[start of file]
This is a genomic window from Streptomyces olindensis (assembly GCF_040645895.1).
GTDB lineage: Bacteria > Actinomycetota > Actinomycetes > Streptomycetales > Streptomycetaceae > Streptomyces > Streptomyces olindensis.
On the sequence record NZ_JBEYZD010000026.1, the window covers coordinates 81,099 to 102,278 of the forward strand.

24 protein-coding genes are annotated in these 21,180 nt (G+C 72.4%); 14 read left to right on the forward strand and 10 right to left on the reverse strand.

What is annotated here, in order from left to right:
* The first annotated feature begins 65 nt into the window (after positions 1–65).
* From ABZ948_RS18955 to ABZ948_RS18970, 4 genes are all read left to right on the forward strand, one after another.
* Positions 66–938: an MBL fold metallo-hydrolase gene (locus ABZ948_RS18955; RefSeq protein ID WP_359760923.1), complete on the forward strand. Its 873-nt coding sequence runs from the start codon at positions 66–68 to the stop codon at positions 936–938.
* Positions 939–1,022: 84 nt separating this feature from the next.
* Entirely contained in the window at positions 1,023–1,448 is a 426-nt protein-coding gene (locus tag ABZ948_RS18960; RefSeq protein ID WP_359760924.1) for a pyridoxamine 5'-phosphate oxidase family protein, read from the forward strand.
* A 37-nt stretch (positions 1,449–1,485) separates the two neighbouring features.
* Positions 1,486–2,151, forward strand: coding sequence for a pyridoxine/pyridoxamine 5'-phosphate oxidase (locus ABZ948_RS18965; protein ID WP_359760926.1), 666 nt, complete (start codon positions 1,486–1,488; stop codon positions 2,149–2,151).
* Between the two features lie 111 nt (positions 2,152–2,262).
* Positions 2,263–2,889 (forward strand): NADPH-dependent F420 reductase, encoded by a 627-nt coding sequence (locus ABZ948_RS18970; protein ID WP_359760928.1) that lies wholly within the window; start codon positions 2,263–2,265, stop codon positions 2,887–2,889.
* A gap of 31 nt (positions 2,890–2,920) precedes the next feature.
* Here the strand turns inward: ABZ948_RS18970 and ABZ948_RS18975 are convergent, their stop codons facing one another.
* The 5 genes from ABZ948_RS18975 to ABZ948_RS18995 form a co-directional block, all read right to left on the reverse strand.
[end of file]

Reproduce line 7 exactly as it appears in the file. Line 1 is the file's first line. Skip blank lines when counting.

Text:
* From ABZ948_RS18955 to ABZ948_RS18970, 4 genes are all read left to right on the forward strand, one after another.